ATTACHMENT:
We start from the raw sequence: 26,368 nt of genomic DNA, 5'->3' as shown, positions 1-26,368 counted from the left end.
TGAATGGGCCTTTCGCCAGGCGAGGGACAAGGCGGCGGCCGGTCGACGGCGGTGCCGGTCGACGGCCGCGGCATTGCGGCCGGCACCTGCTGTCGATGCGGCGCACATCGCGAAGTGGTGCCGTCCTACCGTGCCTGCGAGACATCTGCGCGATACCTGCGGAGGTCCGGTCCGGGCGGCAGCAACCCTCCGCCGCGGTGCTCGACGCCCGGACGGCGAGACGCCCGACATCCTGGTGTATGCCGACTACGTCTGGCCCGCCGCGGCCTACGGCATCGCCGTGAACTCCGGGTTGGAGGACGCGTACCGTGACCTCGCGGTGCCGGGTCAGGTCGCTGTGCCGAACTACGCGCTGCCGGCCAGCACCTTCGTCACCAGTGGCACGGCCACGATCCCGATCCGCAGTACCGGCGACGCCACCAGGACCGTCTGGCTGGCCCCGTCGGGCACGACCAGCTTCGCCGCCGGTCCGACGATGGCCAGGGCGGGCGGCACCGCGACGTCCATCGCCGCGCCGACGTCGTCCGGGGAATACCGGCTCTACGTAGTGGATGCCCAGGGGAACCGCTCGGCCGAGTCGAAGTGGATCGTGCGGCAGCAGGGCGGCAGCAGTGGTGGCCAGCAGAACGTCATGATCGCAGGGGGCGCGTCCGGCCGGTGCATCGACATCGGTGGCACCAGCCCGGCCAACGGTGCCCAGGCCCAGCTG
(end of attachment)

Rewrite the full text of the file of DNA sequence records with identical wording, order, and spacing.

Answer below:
We start from the raw sequence: 26,368 nt of genomic DNA, 5'->3' as shown, positions 1-26,368 counted from the left end.
TGAATGGGCCTTTCGCCAGGCGAGGGACAAGGCGGCGGCCGGTCGACGGCGGTGCCGGTCGACGGCCGCGGCATTGCGGCCGGCACCTGCTGTCGATGCGGCGCACATCGCGAAGTGGTGCCGTCCTACCGTGCCTGCGAGACATCTGCGCGATACCTGCGGAGGTCCGGTCCGGGCGGCAGCAACCCTCCGCCGCGGTGCTCGACGCCCGGACGGCGAGACGCCCGACATCCTGGTGTATGCCGACTACGTCTGGCCCGCCGCGGCCTACGGCATCGCCGTGAACTCCGGGTTGGAGGACGCGTACCGTGACCTCGCGGTGCCGGGTCAGGTCGCTGTGCCGAACTACGCGCTGCCGGCCAGCACCTTCGTCACCAGTGGCACGGCCACGATCCCGATCCGCAGTACCGGCGACGCCACCAGGACCGTCTGGCTGGCCCCGTCGGGCACGACCAGCTTCGCCGCCGGTCCGACGATGGCCAGGGCGGGCGGCACCGCGACGTCCATCGCCGCGCCGACGTCGTCCGGGGAATACCGGCTCTACGTAGTGGATGCCCAGGGGAACCGCTCGGCCGAGTCGAAGTGGATCGTGCGGCAGCAGGGCGGCAGCAGTGGTGGCCAGCAGAACGTCATGATCGCAGGGGGCGCGTCCGGCCGGTGCATCGACATCGGTGGCACCAGCCCGGCCAACGGTGCCCAGGCCCAGCTG